Intensive research shows vigorous regrowth in beetle-killed tracts
By Bob Berwyn
SUMMIT COUNTY — After years of uncertainty over the future of Colorado’s forest landscapes, a new study by U.S. Forest Service scientists puts the recent pine epidemic into perspective.
The insect outbreak ultimately will result in more diverse and resilient forests in the long run, adding structural complexity and species diversity, researchers with the USFS Rocky Mountain Research Station concluded after carefully monitoring regrowth in beetle-killed stands.
New growth is surging under the dying lodgepole canopy with the vertical growth rate of lodgepole and fir doubling in beetle-killed areas that were left untreated after the epidemic. Harvested stands also showed strong lodgepole regrowth, with aspen gaining ground in some places.
“Forests come and go … It’s not a crisis, but this was an amazing synchronism,” Forest Service biogeochemist Chuck Rhoades said of the massive pine beetle outbreak that will alter the forest landscape of the Southern Rockies for generations to come.
The bugs swarmed across vast swaths of the Canadian Rockies; they’ve invaded the Front Range and moved east to the Dakotas, especially the forests of the Black Hills.
FRISCO —Bark beetles have already killed millions of acres of mid-elevation forests across the West, and warming temperatures are enabling the tree-killing bugs to invade higher elevations, where they are attacking trees that haven’t evolved with strong defenses to repel them.
Aug. 29 lunch meeting includes info on local logging and restoration
By Summit Voice
SUMMIT COUNTY — Local forests appear to be starting a comeback from a decade-long pine beetle invasion that killed up to 75 percent of mature lodgepole pines in the area, says Howard Hallman, co-director of the Summit Forest Health Task Force, which has been tracking the course of the epidemic and working with stakeholders to spur mitigation and restoration efforts.
New study helps quantify ignition time of beetle-killed trees
By Bob Berwyn
SUMMIT COUNTY — Chemical changes in pine attacked by bark beetles start as soon as two weeks after the bugs start to burrow under the bark and make the trees more prone to ignition.
Overall, beetle-killed trees in the early and mid-stages of infestation may pose a greater risk of fast-spreading crown fires, though other factors are also important, including the structure of the tree, the presence or absence of ground and ladder fuels and terrain and weather. Continue reading “Forests: Red, dead needles burn faster”→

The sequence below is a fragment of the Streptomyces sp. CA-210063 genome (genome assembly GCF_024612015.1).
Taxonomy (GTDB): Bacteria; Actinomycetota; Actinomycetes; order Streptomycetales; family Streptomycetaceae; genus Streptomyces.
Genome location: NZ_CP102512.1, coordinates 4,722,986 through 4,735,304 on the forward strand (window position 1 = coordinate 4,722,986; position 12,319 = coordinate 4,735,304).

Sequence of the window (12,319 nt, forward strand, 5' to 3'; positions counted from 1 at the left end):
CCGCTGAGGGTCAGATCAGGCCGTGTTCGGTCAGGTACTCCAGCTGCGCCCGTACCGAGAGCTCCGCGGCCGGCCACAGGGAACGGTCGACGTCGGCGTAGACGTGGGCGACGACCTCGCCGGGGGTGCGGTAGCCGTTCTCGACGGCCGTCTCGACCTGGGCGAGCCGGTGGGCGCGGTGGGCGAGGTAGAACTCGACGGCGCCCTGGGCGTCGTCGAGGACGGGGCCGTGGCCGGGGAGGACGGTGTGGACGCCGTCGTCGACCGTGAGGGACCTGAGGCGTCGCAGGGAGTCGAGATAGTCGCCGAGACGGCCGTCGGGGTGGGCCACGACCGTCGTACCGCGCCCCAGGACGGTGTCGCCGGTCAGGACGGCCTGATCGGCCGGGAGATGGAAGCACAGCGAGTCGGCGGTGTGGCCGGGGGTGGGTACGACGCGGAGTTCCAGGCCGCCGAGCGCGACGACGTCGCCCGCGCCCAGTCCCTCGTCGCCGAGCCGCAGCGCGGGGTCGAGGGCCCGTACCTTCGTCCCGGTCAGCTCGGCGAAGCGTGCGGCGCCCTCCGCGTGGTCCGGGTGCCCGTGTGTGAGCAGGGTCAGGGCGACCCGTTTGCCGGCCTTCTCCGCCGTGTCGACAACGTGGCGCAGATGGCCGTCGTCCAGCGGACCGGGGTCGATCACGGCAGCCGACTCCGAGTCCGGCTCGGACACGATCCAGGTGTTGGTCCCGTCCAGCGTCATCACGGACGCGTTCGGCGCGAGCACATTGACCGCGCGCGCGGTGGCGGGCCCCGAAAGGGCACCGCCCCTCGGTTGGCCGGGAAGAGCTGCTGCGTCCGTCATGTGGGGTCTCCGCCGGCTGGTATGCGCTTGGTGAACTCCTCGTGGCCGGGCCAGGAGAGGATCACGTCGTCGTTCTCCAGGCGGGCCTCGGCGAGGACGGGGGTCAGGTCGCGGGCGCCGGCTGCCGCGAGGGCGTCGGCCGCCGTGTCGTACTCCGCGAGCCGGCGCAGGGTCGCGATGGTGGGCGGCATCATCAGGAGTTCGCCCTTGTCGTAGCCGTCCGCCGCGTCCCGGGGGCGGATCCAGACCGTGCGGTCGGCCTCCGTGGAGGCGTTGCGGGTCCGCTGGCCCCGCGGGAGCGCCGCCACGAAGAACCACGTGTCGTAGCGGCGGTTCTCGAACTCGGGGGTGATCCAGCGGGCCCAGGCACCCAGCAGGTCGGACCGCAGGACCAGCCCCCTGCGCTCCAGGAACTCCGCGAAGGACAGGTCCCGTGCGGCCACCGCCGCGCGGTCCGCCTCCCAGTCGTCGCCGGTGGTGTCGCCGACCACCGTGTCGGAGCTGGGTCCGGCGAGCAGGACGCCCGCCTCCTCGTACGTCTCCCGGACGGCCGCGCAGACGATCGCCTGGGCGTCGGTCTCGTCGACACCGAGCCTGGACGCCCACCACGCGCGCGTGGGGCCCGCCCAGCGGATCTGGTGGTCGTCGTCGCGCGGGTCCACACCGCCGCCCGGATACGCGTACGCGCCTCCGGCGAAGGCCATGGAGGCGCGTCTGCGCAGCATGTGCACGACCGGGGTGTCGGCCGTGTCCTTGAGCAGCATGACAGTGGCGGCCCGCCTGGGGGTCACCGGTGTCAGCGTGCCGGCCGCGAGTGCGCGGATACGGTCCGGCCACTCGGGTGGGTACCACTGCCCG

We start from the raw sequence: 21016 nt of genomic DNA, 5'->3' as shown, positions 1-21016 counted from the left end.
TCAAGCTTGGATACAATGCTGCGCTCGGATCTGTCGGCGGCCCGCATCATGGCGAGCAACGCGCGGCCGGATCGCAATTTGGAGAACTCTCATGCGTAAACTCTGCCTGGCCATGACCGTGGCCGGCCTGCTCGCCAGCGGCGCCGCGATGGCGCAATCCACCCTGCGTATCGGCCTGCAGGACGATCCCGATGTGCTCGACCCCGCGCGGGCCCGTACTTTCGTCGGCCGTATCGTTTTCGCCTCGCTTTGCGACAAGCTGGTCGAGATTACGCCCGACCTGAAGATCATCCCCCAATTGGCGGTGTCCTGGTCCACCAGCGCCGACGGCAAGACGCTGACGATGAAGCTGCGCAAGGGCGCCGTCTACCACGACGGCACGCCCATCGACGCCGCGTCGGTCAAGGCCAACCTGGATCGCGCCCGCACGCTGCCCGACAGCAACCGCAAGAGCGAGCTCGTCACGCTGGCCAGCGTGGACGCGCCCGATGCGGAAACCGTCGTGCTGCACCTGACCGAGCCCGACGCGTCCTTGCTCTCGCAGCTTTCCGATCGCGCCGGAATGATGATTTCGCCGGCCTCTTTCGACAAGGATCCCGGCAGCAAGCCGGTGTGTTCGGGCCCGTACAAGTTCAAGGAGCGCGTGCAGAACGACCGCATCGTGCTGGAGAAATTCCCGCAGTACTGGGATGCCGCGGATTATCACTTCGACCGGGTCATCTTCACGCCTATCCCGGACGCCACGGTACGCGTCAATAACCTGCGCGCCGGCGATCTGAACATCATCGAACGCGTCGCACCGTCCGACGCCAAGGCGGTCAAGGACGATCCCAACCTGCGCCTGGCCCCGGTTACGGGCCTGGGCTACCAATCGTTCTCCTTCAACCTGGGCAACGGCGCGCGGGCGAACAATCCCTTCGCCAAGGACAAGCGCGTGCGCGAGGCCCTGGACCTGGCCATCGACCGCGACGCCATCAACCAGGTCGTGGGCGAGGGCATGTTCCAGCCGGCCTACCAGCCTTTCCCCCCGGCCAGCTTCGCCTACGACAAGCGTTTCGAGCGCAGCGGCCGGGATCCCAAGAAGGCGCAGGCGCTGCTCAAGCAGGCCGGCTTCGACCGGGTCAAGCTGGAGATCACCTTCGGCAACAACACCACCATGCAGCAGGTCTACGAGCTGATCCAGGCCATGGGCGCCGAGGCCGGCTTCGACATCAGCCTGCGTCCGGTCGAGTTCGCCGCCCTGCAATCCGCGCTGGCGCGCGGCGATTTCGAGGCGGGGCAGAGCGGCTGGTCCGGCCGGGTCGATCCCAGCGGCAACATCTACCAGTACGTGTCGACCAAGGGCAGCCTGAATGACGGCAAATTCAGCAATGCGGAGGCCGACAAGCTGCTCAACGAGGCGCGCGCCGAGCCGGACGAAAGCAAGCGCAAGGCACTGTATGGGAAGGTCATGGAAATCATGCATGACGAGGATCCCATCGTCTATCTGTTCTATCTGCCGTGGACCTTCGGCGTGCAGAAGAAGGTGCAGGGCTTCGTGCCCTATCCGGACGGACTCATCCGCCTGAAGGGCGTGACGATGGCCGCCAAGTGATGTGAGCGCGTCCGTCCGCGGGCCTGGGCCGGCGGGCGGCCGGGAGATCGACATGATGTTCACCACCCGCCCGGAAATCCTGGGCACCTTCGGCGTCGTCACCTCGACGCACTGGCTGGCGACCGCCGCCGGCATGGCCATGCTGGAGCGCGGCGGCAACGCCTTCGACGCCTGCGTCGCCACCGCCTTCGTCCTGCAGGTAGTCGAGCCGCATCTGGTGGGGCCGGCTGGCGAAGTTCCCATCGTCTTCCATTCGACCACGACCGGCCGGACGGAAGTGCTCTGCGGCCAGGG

In the end, the bugs killed about 75 percent of the mature, susceptible lodgepole pine trees in the area, according to Colorado state forester Paul Cada. In neighboring Grand County, where lodgepole forests were even more prevalent than in Summit County, between 95 to 98 percent of the trees were killed by the beetles, Cada said.
He estimated that about 60 percent of Summit County’s forest cover consisted of lodgepole pine before the beetle outbreak, with 40 percent a mix of spruce and fir (along with a sprinkling of aspen and tiny pockets of trees like Douglas fir, which grow on rocky outcrops around Swan Mountain). Continue reading “Summit County: Pine beetle numbers drop sharply”→
SUMMIT COUNTY — Conservation experts, forest managers, loggers and scientists will gather at Colorado Mountain College in Breckenridge this week to pow-wow once again on the condition of Colorado’s devastated lodgepole pine stands.
Montana wildfire observations will increase understanding of fire behavior in changing Western forests
By Bob Berwyn
SUMMIT COUNTY — Fire experts said they were surprised by the intensity of a pair of fires that burned in Montana this summer during less-than-extreme fire weather. The fire moved through areas of beetle-killed lodgepole faster than some previous fire modeling suggested.
The rapid spread of the two fires was probably the result of a perfect mix of fuels, including recent beetle-killed lodgepole pine with flammable red needles, stands of older beetle-kill in the gray stage. Live trees and an a full-grown understory that provided ladder fuels.
The observations could help experts gain a better understanding of how fires will behave in beetle-killed forests. Some previous fire observations, in Yellowstone, for example, suggested that pure stands of dead gray-stage lodgepoles could actually slow the spread of a blaze, and some fire modeling has also suggested that the gray trees are not as susceptible to fire. Continue reading “Experts surprised by intense fires in beetle-killed stands”→